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July 10, 2019 Brigitte Ganger

How to Avoid Saying 'Dead'

The case for embracing the D-word

How to Avoid Saying 'Dead'
There are many different ways to avoid saying dead, without completely obscuring the news with euphemisms. (Shutterstock)

One day my mother called us to her and said she had news. She'd been battling cancer for months, and we were hopeful for remission. 



"Kids, I'm going to croak." 



She introduced me then to the colorful world of avoiding the four D-words: Death, Deceased, Dying and Dead. Instead of delivering this horrific news directly, she did it with a twisted grin—the smile only a dying person can have in relation to her own demise. 


Most people don't have this perspective on death, and do just the opposite when addressing the topic. Instead of making it sound awful, they dance around the subject, use vague references to sleep and God, make hand gestures or grimace at you...all to avoid the unpleasantness of a D-word. But why? After all, everyone's going to croak eventually. 


Euphemisms sell the bad as good


There's a euphemism for every tough thing out there. When it comes to death, there's nothing but ambiguity. Calling something as final and tragic as death by any other name can mitigate pain for those still caught in initial grief stages of shock and denial. 


Stating the bald truth is hard, but sometimes being direct is the best way to deliver tough news. Most people are in a state of shock and disbelief when they are first notified of a death. 


Last year a friend called to tell me our mutual acquaintance was 'gone.'



"Gone, where?" I asked.



Using a euphemism, such as 'gone' does not do enough to accurately convey what has happened, and ultimately causes more confusion and pain than it spares feelings. 


Dead


If you are strongly opposed to using the word 'dead,' I challenge you to ask yourself...why? 


The word can carry a lot of baggage for folks who are unable to confront the inevitability of death. Especially for those who've never experienced a significant loss, the word has a nebulous, overwhelming meaning, while also seeming too strong, too final. 



"Fear of a name increases fear of the thing itself."


― J.K. Rowling, Harry Potter and the Sorcerer's Stone



'Dead' means exactly what it says. Death is awful, final and incomprehensible. But use the word. There's no better one.


That said, when I've been tasked with the unfortunate duty to inform folks of a death, I do soften the blow by using the passive tense. Instead of saying 'Joe is dead,' try the gentler 'Joe has died.' It leaves no room for ambiguity about what happened to Joe, and delivers the news with as much tact and thoughtfulness as possible.


The best ways to say


Euphemisms for death


If you're still dead set on avoiding the word 'dead,' here are some subtler ways to refer to death. These terms convey that death has occurred, while also not explicitly saying so. 'Passed away' is the best of this list; the others are oddly formal for a conversation.


Gentler ways to break the news while still being direct include: passed away, met his demise, departed and perished.


Sleeping ≠ Dead


Don't compare death to sleep. It's confusing, unhelpful and just plain wrong. Saying a dead person is 'just sleeping' ultimately does little more than underscore the difference between sweet repose and the absolute, irreversible nature of death.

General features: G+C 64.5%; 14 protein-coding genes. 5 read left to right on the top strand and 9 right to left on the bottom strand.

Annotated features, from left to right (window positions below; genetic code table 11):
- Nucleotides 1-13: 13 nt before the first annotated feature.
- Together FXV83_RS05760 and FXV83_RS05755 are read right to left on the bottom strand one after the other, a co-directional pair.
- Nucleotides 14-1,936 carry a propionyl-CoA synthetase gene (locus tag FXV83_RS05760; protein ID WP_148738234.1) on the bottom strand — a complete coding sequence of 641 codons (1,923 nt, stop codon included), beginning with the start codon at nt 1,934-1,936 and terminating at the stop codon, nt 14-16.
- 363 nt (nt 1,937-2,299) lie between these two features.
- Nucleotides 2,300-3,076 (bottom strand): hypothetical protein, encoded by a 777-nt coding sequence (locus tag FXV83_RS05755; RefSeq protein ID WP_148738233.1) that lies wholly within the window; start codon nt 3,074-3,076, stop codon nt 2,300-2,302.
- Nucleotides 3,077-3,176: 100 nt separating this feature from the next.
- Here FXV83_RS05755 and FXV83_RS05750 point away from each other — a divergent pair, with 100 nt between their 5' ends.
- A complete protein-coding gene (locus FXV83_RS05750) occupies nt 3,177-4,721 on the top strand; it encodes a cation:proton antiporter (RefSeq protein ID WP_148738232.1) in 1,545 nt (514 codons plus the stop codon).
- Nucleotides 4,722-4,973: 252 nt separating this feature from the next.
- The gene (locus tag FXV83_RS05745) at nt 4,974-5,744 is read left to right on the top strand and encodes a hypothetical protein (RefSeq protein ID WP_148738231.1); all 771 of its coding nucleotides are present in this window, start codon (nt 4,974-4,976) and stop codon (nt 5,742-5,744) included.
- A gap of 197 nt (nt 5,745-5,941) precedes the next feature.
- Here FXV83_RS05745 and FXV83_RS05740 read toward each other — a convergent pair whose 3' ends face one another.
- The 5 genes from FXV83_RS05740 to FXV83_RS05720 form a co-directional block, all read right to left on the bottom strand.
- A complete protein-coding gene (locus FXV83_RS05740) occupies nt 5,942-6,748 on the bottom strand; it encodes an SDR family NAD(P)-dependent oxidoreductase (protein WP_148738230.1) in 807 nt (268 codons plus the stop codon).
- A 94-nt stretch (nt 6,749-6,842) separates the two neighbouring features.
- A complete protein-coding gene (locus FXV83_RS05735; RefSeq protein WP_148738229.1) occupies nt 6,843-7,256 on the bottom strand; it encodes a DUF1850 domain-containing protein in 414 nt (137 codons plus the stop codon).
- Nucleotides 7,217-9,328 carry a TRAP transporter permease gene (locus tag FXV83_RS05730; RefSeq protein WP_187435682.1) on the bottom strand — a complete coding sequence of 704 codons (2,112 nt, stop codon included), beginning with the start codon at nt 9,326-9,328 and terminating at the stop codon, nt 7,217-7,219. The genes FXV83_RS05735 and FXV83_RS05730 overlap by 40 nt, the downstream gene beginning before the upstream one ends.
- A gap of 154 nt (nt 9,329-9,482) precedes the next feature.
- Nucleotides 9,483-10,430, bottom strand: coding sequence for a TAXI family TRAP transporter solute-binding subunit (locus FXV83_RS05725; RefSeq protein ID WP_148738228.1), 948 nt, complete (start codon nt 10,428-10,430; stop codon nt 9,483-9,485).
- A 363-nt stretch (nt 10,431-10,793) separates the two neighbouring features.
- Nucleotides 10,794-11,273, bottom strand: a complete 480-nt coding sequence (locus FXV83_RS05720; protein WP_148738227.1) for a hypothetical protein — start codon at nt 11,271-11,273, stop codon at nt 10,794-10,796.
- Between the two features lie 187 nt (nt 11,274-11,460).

Using this comparison when describing death to children does not help them understand the concept any better, and can even lead to fear of sleep and other emotional struggles. 


Exploring the concept of death absolutely brings its share of difficulty and existential thoughts. Once these are resolved, understanding of death is rooted in reality.


 


Euphemisms for


Home ≠ Dead


Whether you're religious or not, it's undeniable that the phrases 'going home,' or 'with God' hold multiple meanings. When you frame death as a 'homecoming,' you risk confusing others, or causing them pain. 


It's a wonderful thing to be comforted by the thought of of a deceased person resting in heaven. But when you are discussing death, it's valuable to be clear. Religious euphemisms are only useful when you know everyone in the conversation is coming from a similar religious background. 


Euphemisms that refer to an afterlife can be confusing for folks of other faiths: went to be with God, homecoming, called home, in heaven now and crossed over don't make the news any less painful.


Dysphemisms for death


Purposefully selecting the worst words to use in place of 'dead' is also not recommended. When you make the choice to use dysphemism for death, you risk coming off as extremely callous. Don't be careless and heartless in the presence of mourners, unless this dark sense of humor is shared by all present. If you're the one dying though, say it however you like!


Words that make death sound even worse include croaked, ate it, bit the dust, kicked the bucket and six feet under.


Definitely done dancing


Tailor the way you express hard topics to the person you are speaking with. It's polite to to be gentle when discussing death, especially with folks you don't know well, or who are recently grieving. However, it's important to remember that the more you dance around saying 'dead,' the higher the risk of garbling the message. For example, saying someone has 'expired' is reminiscent of a carton of yogurt that has passed its freshness date. 'Sleeping,' 'eternal rest,' 'homecoming' and 'out of pain' don't do enough to convey an important and urgent message: someone important has died and they are not coming back. 

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